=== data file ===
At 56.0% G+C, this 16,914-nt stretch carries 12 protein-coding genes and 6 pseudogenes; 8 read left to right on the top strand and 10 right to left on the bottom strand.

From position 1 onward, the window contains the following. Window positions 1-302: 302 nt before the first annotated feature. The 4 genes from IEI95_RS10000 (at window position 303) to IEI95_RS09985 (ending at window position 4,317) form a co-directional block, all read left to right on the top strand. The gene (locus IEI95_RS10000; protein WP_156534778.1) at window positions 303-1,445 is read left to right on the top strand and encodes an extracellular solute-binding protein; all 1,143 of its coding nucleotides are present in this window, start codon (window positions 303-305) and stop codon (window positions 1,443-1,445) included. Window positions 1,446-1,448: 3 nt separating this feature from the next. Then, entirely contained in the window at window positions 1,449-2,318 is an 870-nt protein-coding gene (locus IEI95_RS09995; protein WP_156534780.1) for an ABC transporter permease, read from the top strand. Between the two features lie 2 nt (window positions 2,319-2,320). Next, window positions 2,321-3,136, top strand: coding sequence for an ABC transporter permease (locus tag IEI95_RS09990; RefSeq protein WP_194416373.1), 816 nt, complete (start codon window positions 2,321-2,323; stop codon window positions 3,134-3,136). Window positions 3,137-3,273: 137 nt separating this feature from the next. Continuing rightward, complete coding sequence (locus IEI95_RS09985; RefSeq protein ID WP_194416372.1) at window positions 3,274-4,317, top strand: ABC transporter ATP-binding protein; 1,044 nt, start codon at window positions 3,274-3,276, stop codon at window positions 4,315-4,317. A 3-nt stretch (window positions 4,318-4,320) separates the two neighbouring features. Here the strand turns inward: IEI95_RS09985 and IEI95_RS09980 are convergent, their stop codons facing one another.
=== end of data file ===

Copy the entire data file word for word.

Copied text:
At 56.0% G+C, this 16,914-nt stretch carries 12 protein-coding genes and 6 pseudogenes; 8 read left to right on the top strand and 10 right to left on the bottom strand.

From position 1 onward, the window contains the following. Window positions 1-302: 302 nt before the first annotated feature. The 4 genes from IEI95_RS10000 (at window position 303) to IEI95_RS09985 (ending at window position 4,317) form a co-directional block, all read left to right on the top strand. The gene (locus IEI95_RS10000; protein WP_156534778.1) at window positions 303-1,445 is read left to right on the top strand and encodes an extracellular solute-binding protein; all 1,143 of its coding nucleotides are present in this window, start codon (window positions 303-305) and stop codon (window positions 1,443-1,445) included. Window positions 1,446-1,448: 3 nt separating this feature from the next. Then, entirely contained in the window at window positions 1,449-2,318 is an 870-nt protein-coding gene (locus IEI95_RS09995; protein WP_156534780.1) for an ABC transporter permease, read from the top strand. Between the two features lie 2 nt (window positions 2,319-2,320). Next, window positions 2,321-3,136, top strand: coding sequence for an ABC transporter permease (locus tag IEI95_RS09990; RefSeq protein WP_194416373.1), 816 nt, complete (start codon window positions 2,321-2,323; stop codon window positions 3,134-3,136). Window positions 3,137-3,273: 137 nt separating this feature from the next. Continuing rightward, complete coding sequence (locus IEI95_RS09985; RefSeq protein ID WP_194416372.1) at window positions 3,274-4,317, top strand: ABC transporter ATP-binding protein; 1,044 nt, start codon at window positions 3,274-3,276, stop codon at window positions 4,315-4,317. A 3-nt stretch (window positions 4,318-4,320) separates the two neighbouring features. Here the strand turns inward: IEI95_RS09985 and IEI95_RS09980 are convergent, their stop codons facing one another.